We will just have to disagree on this one. Since I have a dust collection, it is even less important.
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  #7  
Old Sun 07 June 2009, 17:25
servant74
Just call me: Jack
 
Nashville (Tennessee)
United States of America
Not a problem to disagree.

If recovery of lost data is an issue, backups are in order. If not, great.

I am just oriented toward backups, since I made my living for a number
of years making sure that companies computers are backed up. Backups
are like insurance. No one likes to pay for it, but if it is not there when
it is needed, a price will be paid. I will also admit, most of my home
machines are not backed up. But I do backup 'important' documents
regularly.

Enjoy.
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  #8  
Old Mon 19 August 2013, 19:08
Mrayhursh
Just call me: Hurshy
 
Riverview, Florida
United States of America
Dust Prevention

It might be simplistic but make a framework with a door out any material you want and cover it with cloth. Cheap cotton works fine. Put your PC inside. It breaths and is easy to clean. I saw this at a factory when I worked tech support. The internal fans kept the unit cool and I was surprise how clean it kept the PC.
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  #9  
Old Mon 19 August 2013, 19:19
Mrayhursh
Just call me: Hurshy
 
Riverview, Florida
United States of America
Mach 3 Setup

I have completed wiring my control box. After I receive the rest of the parts I ordered I will begin to drill and assemble the box. I have pretty much a standard setup a PMDX-126 BOB, PMDX-134 Stepper Driver board mounted on a heat sink, and a Ethernet Smooth Stepper. I followed the instruction manual and I am pretty sure the smooth stepper is running correctly. The green lights on the board are flashing and the yellow and green light are flashing on the Ethernet RJ45 connection. I have read through several of the PMDX-126 manuals and it is to say the least confusing. I am not sure which options I want to choose. What do I need to do to get this puppy dancing?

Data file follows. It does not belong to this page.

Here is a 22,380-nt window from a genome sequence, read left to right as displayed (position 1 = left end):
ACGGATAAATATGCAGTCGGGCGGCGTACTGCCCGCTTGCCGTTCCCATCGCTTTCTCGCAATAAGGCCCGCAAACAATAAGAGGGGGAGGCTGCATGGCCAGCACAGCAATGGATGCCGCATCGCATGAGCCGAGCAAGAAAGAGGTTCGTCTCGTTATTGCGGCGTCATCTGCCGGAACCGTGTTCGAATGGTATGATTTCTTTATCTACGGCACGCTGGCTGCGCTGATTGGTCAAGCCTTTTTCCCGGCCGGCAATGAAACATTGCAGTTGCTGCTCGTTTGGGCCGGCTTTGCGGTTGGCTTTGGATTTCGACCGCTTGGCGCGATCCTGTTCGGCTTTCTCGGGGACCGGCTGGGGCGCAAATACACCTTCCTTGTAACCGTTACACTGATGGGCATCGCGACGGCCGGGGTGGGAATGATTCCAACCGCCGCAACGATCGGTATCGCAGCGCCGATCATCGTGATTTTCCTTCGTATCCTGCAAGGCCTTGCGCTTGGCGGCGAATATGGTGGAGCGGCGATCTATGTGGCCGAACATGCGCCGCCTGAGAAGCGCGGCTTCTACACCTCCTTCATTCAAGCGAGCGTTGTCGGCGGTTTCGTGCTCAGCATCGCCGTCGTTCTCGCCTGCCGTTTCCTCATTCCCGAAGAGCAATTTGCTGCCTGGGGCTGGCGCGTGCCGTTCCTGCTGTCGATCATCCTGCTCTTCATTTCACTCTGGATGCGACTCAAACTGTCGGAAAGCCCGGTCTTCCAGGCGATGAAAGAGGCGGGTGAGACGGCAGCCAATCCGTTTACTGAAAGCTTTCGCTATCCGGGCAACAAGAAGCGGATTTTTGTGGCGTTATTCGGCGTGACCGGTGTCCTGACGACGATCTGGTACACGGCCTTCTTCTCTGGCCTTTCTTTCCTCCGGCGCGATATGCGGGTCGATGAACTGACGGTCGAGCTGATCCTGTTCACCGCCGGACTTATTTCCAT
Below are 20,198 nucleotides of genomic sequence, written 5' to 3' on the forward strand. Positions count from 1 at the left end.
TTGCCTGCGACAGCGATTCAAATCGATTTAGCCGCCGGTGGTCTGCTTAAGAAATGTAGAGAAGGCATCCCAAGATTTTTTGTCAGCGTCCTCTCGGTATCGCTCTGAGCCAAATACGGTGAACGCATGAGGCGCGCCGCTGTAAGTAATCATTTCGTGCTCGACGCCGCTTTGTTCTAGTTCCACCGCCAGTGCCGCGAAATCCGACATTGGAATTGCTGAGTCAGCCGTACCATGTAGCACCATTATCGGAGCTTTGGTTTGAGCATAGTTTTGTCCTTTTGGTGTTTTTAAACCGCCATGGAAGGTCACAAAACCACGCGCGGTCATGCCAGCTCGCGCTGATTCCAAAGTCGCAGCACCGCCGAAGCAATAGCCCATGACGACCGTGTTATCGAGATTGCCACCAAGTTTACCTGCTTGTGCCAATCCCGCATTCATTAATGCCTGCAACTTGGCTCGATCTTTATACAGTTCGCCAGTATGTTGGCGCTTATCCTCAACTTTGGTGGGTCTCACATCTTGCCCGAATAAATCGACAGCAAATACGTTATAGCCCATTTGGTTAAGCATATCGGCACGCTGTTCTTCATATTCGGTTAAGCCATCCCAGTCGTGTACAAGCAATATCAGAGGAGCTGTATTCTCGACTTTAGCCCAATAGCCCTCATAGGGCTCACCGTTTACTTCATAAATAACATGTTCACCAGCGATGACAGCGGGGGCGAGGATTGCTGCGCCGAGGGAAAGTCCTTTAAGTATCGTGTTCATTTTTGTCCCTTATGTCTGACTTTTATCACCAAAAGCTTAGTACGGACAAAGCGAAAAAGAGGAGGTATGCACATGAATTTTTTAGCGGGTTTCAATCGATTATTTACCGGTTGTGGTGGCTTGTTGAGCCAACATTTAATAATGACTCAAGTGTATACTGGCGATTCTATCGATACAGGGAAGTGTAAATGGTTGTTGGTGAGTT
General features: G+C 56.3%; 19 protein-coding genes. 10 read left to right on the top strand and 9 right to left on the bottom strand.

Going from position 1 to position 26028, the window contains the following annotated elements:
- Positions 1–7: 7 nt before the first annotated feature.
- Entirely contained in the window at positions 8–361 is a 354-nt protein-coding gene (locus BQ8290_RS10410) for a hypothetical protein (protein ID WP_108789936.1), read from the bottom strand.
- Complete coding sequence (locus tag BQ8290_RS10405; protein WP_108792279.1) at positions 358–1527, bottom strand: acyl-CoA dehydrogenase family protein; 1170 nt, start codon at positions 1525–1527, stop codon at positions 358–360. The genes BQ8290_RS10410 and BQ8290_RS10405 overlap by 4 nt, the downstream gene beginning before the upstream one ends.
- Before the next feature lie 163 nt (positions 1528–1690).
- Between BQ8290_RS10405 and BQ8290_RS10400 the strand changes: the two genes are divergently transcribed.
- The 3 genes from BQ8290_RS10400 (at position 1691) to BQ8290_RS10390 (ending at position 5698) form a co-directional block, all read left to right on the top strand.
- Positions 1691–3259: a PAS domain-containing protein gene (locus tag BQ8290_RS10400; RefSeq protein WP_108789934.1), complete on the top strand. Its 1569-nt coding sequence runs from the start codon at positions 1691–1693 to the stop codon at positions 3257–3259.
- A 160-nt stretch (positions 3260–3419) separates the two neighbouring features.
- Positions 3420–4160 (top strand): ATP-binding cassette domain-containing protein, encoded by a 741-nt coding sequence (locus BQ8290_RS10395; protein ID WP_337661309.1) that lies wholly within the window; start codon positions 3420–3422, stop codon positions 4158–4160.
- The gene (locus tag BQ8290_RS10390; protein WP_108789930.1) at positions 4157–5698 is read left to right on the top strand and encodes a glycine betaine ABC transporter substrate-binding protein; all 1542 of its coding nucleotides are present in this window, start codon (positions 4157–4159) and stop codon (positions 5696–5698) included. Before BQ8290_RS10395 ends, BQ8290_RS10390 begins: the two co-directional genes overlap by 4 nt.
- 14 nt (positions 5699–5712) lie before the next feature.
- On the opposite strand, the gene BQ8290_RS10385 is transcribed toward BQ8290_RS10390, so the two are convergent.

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  #10  
Old Tue 20 August 2013, 23:33
Red_boards
Just call me: Red #91
 
Melbourne
Australia
I tape filter material (cut up breather masks) over the computer intake and run duct tape around the seams and over unused ports. Computer is under desk so minimal dust settles on it. But I don't cut much wood and no aluminium - mostly foam.
I like the fabric frame idea.
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  #11  
Old Tue 20 August 2013, 23:38
Red_boards
Just call me: Red #91
 
Melbourne
Australia
Hurshy,
Check out the videos on the PMDX site. They help a lot. I would follow 2.13 to 3.0 in the manual. You should have a jumper across the e-stop because the PMDX126 ships that way.

Then decide which mode you wish to run. I suggest normal with charge pump as in section 5.2.2 and go back to section 3.1 to set the dip switches for that mode.

Once you have the hardware set up, then it's just a case of installing the preset configuration file from PMDX for PMDX126 on MACH3 and seeing whether you can get the computer and BOB to run the motors.
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  #12  
Old Wed 21 August 2013, 21:30
Mrayhursh
Just call me: Hurshy
 
Riverview, Florida
United States of America
Videos

I was there and can't find them. Do you have the link
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  #13  
Old Wed 21 August 2013, 21:54
Red_boards
Just call me: Red #91
 
Melbourne
Australia
The config files for expanded mode are on this page:
http://www.pmdx.com/PMDX-126

I apologize, the videos are from Mach3, here:
http://www.machsupport.com/videos/
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  #14  
Old Thu 22 August 2013, 00:57
Mrayhursh
Just call me: Hurshy
 
Riverview, Florida
United States of America
Thanks

spent the last couple hours watching Mach 3 & 4 videos. Wish they had it for PMDX-126
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  #15  
Old Sat 24 August 2013, 07:48
zumergido
Just call me: Fernando
 
BS AS
Argentina
1st. mach3 dont need to much computer power. so todays atom prosesor can run very well and dont need coolers. i run windows 7 32bits and mach 3 on a 2500hn intel that dont have any cooler.
2nd. use vlieseline or friselina "spanish" to cover your computer. its a costless fabric